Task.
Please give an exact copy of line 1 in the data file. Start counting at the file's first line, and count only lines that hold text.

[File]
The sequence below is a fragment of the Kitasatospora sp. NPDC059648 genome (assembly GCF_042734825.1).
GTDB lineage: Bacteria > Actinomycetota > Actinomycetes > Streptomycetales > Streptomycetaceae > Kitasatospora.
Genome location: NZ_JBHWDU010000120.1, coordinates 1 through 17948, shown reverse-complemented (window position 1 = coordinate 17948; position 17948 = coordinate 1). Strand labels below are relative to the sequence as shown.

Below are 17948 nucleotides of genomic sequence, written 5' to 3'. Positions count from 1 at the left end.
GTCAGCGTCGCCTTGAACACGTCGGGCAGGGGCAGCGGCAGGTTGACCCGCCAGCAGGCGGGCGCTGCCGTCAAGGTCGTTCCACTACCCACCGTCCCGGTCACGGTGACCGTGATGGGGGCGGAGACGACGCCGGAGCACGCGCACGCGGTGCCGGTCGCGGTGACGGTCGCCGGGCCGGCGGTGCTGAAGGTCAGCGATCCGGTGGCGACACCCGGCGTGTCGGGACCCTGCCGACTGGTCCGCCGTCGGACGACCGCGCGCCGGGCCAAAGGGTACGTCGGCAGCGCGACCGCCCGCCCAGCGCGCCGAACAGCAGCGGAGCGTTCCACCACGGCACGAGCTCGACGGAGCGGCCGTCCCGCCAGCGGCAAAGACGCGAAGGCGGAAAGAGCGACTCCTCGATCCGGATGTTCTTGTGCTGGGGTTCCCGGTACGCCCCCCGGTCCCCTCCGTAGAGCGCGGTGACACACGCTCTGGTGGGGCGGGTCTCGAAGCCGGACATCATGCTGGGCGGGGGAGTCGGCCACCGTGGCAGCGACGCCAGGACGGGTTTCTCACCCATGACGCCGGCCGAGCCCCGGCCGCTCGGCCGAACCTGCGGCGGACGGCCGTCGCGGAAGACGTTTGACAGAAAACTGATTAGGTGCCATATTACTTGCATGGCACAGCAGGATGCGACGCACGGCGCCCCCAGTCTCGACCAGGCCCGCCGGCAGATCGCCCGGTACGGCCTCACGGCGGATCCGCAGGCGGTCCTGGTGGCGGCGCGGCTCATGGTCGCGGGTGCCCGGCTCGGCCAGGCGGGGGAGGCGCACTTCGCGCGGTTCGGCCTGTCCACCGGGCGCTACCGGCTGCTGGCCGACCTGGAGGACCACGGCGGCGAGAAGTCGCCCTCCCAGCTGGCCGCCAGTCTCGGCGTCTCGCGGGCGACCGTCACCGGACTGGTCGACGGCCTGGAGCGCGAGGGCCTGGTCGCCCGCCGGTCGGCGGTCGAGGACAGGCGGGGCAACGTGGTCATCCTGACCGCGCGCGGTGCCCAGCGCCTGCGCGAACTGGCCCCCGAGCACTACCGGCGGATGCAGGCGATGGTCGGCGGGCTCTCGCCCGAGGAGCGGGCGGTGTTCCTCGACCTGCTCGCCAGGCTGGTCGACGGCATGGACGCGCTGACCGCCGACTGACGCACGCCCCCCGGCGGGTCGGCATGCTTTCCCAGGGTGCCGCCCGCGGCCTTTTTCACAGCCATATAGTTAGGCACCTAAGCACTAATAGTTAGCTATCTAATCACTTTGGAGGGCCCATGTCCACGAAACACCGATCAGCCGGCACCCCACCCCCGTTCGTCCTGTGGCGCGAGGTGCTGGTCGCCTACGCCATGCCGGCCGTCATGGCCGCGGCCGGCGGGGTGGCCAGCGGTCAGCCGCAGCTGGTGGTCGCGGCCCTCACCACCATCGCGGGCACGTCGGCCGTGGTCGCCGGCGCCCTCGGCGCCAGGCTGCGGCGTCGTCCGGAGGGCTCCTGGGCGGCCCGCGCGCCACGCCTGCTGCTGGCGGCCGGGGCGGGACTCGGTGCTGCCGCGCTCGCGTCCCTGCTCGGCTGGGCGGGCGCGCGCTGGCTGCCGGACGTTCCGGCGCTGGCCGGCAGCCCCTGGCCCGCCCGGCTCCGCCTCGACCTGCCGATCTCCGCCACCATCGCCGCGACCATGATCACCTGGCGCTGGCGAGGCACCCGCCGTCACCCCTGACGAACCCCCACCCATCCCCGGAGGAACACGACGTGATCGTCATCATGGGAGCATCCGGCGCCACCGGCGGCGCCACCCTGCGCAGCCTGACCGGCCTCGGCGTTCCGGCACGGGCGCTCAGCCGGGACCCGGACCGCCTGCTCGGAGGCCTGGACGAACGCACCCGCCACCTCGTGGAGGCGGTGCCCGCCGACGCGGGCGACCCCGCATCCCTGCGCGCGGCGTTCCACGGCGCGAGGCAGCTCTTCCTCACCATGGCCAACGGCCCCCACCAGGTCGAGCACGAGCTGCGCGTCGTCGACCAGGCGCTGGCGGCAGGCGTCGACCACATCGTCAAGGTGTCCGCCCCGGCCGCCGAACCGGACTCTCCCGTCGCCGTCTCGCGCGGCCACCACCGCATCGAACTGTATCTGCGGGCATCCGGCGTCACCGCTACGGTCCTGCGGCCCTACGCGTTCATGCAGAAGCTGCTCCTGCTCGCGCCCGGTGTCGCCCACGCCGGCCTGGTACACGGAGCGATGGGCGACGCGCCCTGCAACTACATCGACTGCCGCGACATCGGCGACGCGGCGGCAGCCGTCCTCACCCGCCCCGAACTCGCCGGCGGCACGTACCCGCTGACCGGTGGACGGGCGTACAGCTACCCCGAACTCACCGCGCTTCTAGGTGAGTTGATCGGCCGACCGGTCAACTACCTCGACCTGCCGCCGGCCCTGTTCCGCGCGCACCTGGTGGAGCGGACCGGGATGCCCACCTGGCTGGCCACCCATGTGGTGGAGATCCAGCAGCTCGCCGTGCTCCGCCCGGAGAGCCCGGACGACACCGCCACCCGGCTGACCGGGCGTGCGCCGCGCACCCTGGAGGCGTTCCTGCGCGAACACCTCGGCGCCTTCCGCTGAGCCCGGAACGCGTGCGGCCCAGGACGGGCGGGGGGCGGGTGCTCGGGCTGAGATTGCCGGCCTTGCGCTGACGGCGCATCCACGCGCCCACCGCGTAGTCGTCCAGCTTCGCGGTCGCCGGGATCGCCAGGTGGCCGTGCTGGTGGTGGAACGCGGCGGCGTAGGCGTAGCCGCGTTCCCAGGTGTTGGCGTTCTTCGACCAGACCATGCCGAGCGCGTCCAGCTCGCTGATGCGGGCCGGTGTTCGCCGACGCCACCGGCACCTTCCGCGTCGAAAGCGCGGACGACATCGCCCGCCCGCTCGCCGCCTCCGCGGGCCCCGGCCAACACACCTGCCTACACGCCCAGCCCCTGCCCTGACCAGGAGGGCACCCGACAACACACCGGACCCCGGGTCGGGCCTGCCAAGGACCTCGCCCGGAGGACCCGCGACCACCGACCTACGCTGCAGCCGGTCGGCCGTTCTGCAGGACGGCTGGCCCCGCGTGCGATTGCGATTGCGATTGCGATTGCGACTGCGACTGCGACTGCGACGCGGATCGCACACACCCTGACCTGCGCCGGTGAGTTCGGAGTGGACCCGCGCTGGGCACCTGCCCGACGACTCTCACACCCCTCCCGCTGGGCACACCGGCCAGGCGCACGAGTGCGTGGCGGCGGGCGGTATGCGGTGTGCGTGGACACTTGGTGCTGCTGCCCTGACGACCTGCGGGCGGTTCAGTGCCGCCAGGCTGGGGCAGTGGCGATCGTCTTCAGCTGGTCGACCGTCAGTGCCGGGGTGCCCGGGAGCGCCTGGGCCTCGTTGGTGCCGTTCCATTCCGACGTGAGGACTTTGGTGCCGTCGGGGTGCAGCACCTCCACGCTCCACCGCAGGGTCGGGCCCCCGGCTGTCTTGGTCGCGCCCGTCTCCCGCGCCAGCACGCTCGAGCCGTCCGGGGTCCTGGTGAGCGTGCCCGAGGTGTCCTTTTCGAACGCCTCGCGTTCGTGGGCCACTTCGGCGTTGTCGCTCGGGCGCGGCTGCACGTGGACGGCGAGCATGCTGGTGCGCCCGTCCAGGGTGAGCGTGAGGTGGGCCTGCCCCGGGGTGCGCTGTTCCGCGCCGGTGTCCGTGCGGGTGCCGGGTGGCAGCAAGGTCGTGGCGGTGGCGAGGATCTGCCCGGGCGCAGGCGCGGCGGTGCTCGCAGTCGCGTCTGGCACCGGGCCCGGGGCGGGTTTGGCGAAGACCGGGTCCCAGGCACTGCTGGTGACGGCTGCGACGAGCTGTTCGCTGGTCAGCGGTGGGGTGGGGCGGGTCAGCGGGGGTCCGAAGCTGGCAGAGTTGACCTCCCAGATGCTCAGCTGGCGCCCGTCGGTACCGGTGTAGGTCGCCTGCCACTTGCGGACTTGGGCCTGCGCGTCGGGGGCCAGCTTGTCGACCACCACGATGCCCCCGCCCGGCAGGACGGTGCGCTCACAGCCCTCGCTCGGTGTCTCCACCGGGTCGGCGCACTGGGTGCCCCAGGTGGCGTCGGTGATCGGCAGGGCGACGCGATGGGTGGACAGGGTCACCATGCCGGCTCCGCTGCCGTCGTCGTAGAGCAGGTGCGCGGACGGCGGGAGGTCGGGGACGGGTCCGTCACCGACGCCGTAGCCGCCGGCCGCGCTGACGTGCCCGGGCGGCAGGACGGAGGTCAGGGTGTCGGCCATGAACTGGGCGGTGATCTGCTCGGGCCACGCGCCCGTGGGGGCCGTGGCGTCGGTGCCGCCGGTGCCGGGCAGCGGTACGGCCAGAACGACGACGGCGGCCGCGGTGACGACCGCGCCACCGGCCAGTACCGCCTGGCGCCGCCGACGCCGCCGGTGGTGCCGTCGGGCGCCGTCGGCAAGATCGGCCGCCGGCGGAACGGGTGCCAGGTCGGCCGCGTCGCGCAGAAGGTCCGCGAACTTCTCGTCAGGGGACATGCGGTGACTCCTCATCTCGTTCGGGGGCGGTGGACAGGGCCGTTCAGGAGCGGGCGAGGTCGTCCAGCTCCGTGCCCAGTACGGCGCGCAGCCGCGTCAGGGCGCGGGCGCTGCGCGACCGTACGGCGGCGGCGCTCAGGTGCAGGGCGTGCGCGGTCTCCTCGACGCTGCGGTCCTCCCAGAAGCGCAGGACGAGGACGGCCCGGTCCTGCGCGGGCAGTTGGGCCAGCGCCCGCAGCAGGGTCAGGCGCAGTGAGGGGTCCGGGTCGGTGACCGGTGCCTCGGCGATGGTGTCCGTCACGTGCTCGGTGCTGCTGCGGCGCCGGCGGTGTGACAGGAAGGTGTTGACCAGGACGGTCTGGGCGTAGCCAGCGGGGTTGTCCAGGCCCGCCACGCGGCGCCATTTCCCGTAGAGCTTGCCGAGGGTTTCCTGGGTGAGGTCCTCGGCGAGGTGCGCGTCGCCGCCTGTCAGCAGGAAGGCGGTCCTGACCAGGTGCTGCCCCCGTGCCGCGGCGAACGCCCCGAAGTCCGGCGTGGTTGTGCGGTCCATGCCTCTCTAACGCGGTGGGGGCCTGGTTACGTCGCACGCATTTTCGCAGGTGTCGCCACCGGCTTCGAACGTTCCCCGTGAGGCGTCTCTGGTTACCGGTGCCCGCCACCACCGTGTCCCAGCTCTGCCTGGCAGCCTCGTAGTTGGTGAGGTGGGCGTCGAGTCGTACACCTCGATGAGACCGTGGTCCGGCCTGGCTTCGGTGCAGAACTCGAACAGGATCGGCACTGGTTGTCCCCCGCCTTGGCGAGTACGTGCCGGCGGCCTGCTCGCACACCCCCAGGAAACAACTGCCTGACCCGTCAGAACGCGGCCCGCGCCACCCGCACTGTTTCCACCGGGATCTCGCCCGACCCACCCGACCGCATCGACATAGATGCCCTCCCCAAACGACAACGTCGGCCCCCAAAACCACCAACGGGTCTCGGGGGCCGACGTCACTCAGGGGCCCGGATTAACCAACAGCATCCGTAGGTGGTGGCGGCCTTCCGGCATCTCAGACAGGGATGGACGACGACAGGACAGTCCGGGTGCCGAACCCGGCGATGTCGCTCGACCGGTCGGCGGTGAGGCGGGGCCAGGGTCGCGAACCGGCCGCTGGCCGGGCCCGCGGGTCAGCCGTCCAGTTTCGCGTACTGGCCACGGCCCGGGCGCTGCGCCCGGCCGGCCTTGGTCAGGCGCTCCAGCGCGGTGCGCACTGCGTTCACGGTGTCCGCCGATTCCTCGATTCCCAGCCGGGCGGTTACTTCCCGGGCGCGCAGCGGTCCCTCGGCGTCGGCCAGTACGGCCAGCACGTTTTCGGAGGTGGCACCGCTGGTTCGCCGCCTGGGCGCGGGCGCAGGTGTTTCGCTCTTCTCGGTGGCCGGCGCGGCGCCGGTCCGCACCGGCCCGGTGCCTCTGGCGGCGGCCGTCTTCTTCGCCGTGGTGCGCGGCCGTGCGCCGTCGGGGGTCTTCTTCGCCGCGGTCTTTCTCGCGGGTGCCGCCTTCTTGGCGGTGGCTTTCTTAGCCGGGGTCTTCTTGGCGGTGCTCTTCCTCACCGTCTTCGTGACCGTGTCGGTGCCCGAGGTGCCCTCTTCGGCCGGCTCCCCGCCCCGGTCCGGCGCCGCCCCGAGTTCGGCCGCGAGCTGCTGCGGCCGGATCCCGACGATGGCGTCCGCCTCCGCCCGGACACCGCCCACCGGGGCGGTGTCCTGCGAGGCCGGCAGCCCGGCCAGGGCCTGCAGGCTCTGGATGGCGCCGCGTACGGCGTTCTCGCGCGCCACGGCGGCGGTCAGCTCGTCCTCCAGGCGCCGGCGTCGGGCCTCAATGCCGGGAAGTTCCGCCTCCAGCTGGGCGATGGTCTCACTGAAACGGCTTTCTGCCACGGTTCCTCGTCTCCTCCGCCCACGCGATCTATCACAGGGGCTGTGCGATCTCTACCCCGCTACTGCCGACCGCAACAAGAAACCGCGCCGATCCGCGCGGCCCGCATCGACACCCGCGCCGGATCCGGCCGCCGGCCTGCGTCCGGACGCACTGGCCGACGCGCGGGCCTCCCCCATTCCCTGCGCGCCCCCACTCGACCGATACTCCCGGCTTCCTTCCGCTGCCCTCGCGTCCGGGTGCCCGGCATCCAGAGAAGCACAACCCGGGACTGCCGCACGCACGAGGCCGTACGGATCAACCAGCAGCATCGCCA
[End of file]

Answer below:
The sequence below is a fragment of the Kitasatospora sp. NPDC059648 genome (assembly GCF_042734825.1).